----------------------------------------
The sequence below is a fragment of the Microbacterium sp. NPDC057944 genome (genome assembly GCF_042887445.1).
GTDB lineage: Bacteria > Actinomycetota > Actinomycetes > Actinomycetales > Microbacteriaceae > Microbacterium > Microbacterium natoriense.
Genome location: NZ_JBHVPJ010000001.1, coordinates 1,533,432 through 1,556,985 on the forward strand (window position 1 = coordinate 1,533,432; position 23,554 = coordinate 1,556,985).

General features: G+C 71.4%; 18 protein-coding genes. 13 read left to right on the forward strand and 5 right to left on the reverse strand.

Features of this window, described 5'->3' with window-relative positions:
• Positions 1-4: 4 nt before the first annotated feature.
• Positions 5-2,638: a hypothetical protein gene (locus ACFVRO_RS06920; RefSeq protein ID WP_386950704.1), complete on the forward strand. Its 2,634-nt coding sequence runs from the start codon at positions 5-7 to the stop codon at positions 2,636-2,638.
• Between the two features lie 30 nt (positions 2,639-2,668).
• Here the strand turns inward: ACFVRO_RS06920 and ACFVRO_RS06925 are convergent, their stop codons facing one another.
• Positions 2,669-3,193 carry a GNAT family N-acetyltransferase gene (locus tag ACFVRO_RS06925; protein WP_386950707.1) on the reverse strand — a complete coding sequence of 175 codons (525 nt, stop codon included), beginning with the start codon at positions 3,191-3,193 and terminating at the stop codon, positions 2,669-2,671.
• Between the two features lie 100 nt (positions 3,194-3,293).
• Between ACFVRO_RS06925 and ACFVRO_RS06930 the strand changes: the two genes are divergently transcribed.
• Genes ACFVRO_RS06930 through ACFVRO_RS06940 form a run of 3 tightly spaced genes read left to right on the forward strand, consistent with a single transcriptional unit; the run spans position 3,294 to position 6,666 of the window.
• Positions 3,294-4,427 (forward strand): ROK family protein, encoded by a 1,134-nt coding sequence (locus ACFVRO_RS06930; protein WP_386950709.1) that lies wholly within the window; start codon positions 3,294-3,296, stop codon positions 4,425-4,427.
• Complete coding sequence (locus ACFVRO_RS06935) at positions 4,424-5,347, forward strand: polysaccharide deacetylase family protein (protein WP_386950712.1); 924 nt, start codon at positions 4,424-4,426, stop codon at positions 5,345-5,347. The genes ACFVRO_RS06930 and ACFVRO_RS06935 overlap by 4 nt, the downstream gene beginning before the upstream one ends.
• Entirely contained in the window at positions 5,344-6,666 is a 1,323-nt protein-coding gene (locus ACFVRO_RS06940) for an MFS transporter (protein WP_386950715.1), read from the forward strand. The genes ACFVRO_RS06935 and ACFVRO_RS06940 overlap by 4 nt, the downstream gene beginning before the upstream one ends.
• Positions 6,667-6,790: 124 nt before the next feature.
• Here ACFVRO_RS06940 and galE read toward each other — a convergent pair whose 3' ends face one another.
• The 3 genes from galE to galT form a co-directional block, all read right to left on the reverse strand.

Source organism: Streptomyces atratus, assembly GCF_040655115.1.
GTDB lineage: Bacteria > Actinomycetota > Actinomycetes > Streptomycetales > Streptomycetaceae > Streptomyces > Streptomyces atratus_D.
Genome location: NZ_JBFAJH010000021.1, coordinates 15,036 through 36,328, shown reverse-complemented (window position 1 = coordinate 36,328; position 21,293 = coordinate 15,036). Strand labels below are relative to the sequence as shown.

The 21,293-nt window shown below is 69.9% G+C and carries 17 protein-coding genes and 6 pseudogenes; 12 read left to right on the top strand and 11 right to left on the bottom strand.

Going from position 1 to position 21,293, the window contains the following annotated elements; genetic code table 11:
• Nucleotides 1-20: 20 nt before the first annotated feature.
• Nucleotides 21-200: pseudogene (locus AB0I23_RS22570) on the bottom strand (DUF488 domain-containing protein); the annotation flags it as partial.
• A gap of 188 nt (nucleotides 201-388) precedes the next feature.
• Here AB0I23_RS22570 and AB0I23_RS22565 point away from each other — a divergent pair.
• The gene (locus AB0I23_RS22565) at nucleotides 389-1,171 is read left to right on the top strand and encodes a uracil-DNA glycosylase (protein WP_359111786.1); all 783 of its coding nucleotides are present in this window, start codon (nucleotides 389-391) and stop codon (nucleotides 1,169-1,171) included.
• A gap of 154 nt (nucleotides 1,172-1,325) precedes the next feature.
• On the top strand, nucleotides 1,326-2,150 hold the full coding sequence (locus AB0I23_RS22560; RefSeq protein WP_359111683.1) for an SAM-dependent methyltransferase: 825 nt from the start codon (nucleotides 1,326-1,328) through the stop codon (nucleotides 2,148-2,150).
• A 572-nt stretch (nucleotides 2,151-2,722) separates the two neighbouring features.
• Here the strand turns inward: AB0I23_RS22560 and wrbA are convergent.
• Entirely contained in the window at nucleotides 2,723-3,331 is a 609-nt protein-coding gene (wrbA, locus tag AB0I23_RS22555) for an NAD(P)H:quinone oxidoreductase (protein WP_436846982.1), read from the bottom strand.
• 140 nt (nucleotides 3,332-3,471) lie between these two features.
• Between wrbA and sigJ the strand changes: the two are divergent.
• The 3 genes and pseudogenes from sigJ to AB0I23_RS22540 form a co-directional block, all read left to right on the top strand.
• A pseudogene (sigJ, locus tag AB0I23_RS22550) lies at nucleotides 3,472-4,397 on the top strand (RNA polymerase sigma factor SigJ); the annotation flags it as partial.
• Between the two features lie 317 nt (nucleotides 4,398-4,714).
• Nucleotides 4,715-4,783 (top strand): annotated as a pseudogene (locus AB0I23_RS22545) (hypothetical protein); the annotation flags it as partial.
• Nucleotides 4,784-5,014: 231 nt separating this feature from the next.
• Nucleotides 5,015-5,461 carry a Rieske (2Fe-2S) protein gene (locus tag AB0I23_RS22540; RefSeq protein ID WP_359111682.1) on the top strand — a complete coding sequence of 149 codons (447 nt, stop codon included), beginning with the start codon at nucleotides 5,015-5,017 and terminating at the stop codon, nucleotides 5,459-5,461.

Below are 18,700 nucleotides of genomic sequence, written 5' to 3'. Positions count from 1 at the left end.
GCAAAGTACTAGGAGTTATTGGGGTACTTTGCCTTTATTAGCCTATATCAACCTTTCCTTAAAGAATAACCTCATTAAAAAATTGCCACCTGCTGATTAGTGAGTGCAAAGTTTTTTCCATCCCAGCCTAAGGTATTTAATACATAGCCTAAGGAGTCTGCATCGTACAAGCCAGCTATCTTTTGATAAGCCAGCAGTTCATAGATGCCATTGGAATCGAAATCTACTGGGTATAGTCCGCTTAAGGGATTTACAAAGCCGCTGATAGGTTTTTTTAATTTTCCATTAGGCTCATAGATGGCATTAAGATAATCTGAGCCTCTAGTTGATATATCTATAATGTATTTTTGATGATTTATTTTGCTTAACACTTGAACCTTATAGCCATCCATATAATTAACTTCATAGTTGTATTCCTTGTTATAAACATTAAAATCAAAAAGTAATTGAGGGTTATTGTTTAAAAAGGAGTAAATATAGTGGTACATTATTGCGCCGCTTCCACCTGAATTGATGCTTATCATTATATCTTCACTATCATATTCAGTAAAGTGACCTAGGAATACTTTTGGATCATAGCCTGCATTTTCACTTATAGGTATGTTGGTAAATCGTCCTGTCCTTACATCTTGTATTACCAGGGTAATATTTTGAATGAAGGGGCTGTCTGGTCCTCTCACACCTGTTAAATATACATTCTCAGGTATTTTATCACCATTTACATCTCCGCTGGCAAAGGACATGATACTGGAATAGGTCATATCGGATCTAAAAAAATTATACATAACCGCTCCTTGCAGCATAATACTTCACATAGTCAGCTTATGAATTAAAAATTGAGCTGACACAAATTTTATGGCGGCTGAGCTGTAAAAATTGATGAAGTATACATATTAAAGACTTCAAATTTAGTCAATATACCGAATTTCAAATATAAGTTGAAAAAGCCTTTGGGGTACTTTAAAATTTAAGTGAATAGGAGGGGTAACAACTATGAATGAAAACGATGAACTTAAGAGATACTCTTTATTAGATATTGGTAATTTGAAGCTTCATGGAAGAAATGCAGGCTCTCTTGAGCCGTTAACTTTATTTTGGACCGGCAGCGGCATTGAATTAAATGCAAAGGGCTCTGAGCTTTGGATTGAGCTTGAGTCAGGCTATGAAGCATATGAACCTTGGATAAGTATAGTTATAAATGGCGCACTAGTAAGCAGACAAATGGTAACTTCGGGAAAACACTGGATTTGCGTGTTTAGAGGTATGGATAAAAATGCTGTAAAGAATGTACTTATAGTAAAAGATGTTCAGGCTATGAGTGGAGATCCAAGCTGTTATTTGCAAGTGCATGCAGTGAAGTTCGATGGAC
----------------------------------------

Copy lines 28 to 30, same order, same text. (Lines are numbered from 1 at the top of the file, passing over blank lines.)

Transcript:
• Here AB0I23_RS22570 and AB0I23_RS22565 point away from each other — a divergent pair.
• The gene (locus AB0I23_RS22565) at nucleotides 389-1,171 is read left to right on the top strand and encodes a uracil-DNA glycosylase (protein WP_359111786.1); all 783 of its coding nucleotides are present in this window, start codon (nucleotides 389-391) and stop codon (nucleotides 1,169-1,171) included.
• A gap of 154 nt (nucleotides 1,172-1,325) precedes the next feature.